About 120 people attended the Family Reunion University weekend, determined to “plan smart” for their upcoming reunions. The mantra for reunion planners, I told the group: “You are not responsible for everyone’s happiness!”

“There are some people who will complain no matter what you do,” agreed Clara Krieger, from suburban Denver. “I tell them to go someplace else until they find their happy space.”

RULE 2: Make sure everyone has plenty of space. There’s nothing worse than too many relatives sharing bathrooms.

RULE 3: Give everyone permission to get away from the crowd.

Everyone at this reunion planners’ meeting discussed ways to make the reunion affordable for everyone in the family. Ruth Harvey, whose family — 67 strong — will gather for the first time in five years — says this year some of the grandparents are paying for their children and grandchildren. “I’m not sure it is because of the economy,” she says. “It’s primarily because they want their children to attend.” And we all know that parents paying the tab can be a powerful motivator.

“We are going to give your children checks at Christmas instead of gifts, which can then be applied to reunion expenses, said Nancy Bauer, adding that the grandkids will get envelopes with pre-paid certificates for activities.

Tina Powell noted that her family was thinking of establishing a scholarship fund for those who might need financial help making the trip. Another family said that they hold a silent auction to raise money, selling everything from a $300 quilt to a six-pack of beer.

The YMCA of the Rockies, though, is pretty affordable — less than $200 a night for a family of four, including three meals a day and activities that range from mini golf, basketball, softball, hiking, swimming and a well-equipped craft center. My husband’s family has held several reunions here, in fact, for exactly that reason.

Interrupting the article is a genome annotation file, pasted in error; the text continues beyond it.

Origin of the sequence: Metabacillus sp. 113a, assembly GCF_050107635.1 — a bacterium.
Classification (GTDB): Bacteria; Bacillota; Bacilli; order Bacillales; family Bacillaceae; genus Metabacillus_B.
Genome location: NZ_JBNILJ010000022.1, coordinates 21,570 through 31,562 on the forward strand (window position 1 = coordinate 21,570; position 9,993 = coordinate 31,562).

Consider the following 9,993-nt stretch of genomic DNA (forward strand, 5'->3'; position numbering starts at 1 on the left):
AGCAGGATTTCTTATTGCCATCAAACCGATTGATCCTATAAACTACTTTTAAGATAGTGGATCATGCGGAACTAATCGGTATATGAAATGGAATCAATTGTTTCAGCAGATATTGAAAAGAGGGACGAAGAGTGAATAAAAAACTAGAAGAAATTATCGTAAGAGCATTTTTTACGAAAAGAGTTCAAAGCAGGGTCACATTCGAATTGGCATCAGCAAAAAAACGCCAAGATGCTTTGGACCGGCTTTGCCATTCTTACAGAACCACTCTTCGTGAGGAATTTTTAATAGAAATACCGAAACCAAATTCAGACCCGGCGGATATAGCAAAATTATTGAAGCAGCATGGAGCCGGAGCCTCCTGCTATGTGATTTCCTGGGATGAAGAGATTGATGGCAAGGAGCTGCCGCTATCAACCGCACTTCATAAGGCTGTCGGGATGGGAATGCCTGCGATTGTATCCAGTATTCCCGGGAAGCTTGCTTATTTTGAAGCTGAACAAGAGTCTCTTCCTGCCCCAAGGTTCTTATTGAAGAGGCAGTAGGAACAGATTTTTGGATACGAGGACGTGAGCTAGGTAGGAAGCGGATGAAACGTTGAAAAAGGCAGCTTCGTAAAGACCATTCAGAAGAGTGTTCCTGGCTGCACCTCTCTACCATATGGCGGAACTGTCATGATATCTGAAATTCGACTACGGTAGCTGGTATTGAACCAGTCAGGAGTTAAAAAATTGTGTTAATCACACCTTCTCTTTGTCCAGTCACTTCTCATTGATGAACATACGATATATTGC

Rather than the motel-like lodges and the cafeteria, we opted for a picturesque cabin in which we had even more fun cooking together. (Spending less in the process.)

That affordability is probably why the YMCA of the Rockies may be one of the few resorts in the country that isn’t seeing business disappear. Reunions are right on track, says Sara Kleiber, group sales manager. “People still want to get together!” (Wherever the family gathers this year, don’t be shy about asking for freebies and extras. The resorts/cruise ships/hotels will be glad for your group’s business.)

“There are people for whom money is an issue but they always manage to come,” offered Pam Clark who lives in Morrison, Colo., and was planning a reunion for more than 50 people in her family.

In fact, almost three-fourths of those polled for a nationwide survey by Ypartnership (www.ypartnership.com), leaders in travel research, said they have taken a trip to celebrate a special occasion. Their motivation: To reconnect with family and create special memories.

No matter how bad the economy, it’s important for families to come together at reunions, says Ruth Harvey. “It’s important to bring us closer.”

And in the end, that’s what really counts.

(c) 2009 EILEEN OGINTZ DISTRIBUTED BY TRIBUNE MEDIA SERVICES, INC.